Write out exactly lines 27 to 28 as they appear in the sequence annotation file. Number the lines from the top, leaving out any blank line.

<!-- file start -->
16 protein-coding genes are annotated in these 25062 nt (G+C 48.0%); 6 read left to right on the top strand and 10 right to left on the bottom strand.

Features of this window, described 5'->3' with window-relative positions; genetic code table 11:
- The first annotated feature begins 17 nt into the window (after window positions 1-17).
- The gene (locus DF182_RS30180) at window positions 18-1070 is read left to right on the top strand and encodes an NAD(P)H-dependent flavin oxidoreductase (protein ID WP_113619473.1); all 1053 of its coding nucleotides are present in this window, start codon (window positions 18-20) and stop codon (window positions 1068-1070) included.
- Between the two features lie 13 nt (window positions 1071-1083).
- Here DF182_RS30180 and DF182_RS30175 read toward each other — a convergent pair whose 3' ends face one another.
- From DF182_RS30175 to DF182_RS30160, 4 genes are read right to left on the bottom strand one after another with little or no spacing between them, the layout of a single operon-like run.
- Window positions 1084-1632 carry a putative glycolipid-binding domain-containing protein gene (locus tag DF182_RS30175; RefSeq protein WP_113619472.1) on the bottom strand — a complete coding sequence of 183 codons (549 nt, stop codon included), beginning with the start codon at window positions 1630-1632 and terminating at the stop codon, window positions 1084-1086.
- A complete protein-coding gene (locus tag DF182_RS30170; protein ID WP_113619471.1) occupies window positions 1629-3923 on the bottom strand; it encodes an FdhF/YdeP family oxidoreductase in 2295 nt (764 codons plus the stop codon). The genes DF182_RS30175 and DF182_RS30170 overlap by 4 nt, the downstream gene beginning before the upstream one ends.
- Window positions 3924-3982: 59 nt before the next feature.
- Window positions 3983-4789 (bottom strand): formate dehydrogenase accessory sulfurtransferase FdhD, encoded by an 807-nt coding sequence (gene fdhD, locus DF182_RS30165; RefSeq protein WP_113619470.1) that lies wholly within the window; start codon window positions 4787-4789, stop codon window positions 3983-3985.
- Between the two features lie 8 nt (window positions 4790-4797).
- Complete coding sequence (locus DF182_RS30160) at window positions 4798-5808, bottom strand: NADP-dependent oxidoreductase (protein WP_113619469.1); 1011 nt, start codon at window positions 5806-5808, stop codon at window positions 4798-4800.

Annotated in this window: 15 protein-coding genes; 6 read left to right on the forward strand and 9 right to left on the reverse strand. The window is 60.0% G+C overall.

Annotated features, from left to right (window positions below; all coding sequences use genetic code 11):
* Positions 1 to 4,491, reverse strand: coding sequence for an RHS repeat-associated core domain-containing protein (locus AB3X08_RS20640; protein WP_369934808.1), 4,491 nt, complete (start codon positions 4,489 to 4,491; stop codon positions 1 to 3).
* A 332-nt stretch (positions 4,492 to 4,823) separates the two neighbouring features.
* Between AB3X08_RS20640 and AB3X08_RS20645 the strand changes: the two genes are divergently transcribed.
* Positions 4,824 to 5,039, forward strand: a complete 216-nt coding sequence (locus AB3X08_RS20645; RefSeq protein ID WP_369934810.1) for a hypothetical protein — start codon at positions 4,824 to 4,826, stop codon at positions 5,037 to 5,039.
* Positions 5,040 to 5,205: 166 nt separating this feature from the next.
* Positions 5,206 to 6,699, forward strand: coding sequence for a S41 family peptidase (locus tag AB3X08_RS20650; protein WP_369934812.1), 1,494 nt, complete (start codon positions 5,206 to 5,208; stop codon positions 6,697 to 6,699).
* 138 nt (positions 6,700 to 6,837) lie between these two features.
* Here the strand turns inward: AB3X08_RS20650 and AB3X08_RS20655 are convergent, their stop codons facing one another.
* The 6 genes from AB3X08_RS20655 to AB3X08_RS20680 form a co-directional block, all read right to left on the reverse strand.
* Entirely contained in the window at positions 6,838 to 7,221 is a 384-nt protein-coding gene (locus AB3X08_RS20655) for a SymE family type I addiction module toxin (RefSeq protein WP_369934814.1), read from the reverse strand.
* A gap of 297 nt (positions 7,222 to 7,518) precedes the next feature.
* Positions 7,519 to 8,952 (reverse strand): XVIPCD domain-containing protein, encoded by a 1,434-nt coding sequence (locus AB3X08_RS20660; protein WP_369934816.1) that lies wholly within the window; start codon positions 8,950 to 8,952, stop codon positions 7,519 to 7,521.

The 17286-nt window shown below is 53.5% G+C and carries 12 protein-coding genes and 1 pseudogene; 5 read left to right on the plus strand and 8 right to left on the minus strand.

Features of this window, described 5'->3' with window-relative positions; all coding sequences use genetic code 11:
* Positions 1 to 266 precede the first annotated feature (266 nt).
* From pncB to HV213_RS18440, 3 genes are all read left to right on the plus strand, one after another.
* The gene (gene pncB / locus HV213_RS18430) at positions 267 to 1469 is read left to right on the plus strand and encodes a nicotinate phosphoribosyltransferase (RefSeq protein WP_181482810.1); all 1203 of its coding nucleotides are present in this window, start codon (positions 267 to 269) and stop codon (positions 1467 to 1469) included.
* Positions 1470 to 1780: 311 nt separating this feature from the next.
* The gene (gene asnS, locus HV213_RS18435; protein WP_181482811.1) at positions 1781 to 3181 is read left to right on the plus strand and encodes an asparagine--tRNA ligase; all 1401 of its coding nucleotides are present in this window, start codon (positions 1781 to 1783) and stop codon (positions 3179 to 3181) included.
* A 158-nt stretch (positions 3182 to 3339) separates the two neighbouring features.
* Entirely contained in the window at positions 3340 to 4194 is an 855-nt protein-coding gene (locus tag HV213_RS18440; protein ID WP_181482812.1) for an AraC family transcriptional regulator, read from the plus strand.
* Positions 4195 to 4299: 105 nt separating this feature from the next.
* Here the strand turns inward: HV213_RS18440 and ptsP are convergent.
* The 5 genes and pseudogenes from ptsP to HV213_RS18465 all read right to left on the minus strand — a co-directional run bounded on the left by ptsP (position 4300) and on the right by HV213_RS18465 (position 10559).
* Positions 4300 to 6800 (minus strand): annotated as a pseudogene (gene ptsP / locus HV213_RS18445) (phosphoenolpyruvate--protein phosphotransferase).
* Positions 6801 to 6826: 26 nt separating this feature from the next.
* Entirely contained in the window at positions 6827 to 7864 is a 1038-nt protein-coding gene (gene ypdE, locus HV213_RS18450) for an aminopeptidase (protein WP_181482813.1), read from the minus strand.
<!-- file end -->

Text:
* Positions 7,519 to 8,952 (reverse strand): XVIPCD domain-containing protein, encoded by a 1,434-nt coding sequence (locus AB3X08_RS20660; protein WP_369934816.1) that lies wholly within the window; start codon positions 8,950 to 8,952, stop codon positions 7,519 to 7,521.

The 17286-nt window shown below is 53.5% G+C and carries 12 protein-coding genes and 1 pseudogene; 5 read left to right on the plus strand and 8 right to left on the minus strand.